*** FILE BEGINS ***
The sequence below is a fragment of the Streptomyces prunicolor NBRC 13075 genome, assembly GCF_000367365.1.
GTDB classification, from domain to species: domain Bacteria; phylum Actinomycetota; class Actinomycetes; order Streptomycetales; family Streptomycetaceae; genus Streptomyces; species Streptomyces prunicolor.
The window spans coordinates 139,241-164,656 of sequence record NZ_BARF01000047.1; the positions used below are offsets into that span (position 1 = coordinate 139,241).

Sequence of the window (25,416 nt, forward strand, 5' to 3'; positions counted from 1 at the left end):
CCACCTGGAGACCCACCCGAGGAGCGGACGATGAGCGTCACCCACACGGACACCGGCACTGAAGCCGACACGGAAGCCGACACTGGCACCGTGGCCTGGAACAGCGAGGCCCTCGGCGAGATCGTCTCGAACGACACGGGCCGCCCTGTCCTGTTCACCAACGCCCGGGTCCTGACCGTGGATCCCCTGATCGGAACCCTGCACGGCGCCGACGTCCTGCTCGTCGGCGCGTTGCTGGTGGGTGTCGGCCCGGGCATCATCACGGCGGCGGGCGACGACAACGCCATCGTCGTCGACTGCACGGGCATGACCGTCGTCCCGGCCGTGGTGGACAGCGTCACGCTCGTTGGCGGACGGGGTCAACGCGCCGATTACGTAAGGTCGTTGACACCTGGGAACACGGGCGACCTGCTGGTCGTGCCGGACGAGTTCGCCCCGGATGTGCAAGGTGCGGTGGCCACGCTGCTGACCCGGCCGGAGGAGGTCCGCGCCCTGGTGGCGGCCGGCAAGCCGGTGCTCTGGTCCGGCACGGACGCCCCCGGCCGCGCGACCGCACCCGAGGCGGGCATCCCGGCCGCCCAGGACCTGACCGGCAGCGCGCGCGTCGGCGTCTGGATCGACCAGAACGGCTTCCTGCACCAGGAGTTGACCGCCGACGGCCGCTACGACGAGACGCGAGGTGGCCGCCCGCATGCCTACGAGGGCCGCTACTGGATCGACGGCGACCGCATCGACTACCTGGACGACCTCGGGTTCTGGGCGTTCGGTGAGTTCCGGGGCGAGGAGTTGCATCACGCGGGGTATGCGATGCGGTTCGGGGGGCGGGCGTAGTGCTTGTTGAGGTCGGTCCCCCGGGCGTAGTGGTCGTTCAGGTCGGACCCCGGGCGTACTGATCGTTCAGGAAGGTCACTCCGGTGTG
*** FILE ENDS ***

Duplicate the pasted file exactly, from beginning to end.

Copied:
The sequence below is a fragment of the Streptomyces prunicolor NBRC 13075 genome, assembly GCF_000367365.1.
GTDB classification, from domain to species: domain Bacteria; phylum Actinomycetota; class Actinomycetes; order Streptomycetales; family Streptomycetaceae; genus Streptomyces; species Streptomyces prunicolor.
The window spans coordinates 139,241-164,656 of sequence record NZ_BARF01000047.1; the positions used below are offsets into that span (position 1 = coordinate 139,241).

Sequence of the window (25,416 nt, forward strand, 5' to 3'; positions counted from 1 at the left end):
CCACCTGGAGACCCACCCGAGGAGCGGACGATGAGCGTCACCCACACGGACACCGGCACTGAAGCCGACACGGAAGCCGACACTGGCACCGTGGCCTGGAACAGCGAGGCCCTCGGCGAGATCGTCTCGAACGACACGGGCCGCCCTGTCCTGTTCACCAACGCCCGGGTCCTGACCGTGGATCCCCTGATCGGAACCCTGCACGGCGCCGACGTCCTGCTCGTCGGCGCGTTGCTGGTGGGTGTCGGCCCGGGCATCATCACGGCGGCGGGCGACGACAACGCCATCGTCGTCGACTGCACGGGCATGACCGTCGTCCCGGCCGTGGTGGACAGCGTCACGCTCGTTGGCGGACGGGGTCAACGCGCCGATTACGTAAGGTCGTTGACACCTGGGAACACGGGCGACCTGCTGGTCGTGCCGGACGAGTTCGCCCCGGATGTGCAAGGTGCGGTGGCCACGCTGCTGACCCGGCCGGAGGAGGTCCGCGCCCTGGTGGCGGCCGGCAAGCCGGTGCTCTGGTCCGGCACGGACGCCCCCGGCCGCGCGACCGCACCCGAGGCGGGCATCCCGGCCGCCCAGGACCTGACCGGCAGCGCGCGCGTCGGCGTCTGGATCGACCAGAACGGCTTCCTGCACCAGGAGTTGACCGCCGACGGCCGCTACGACGAGACGCGAGGTGGCCGCCCGCATGCCTACGAGGGCCGCTACTGGATCGACGGCGACCGCATCGACTACCTGGACGACCTCGGGTTCTGGGCGTTCGGTGAGTTCCGGGGCGAGGAGTTGCATCACGCGGGGTATGCGATGCGGTTCGGGGGGCGGGCGTAGTGCTTGTTGAGGTCGGTCCCCCGGGCGTAGTGGTCGTTCAGGTCGGACCCCGGGCGTACTGATCGTTCAGGAAGGTCACTCCGGTGTG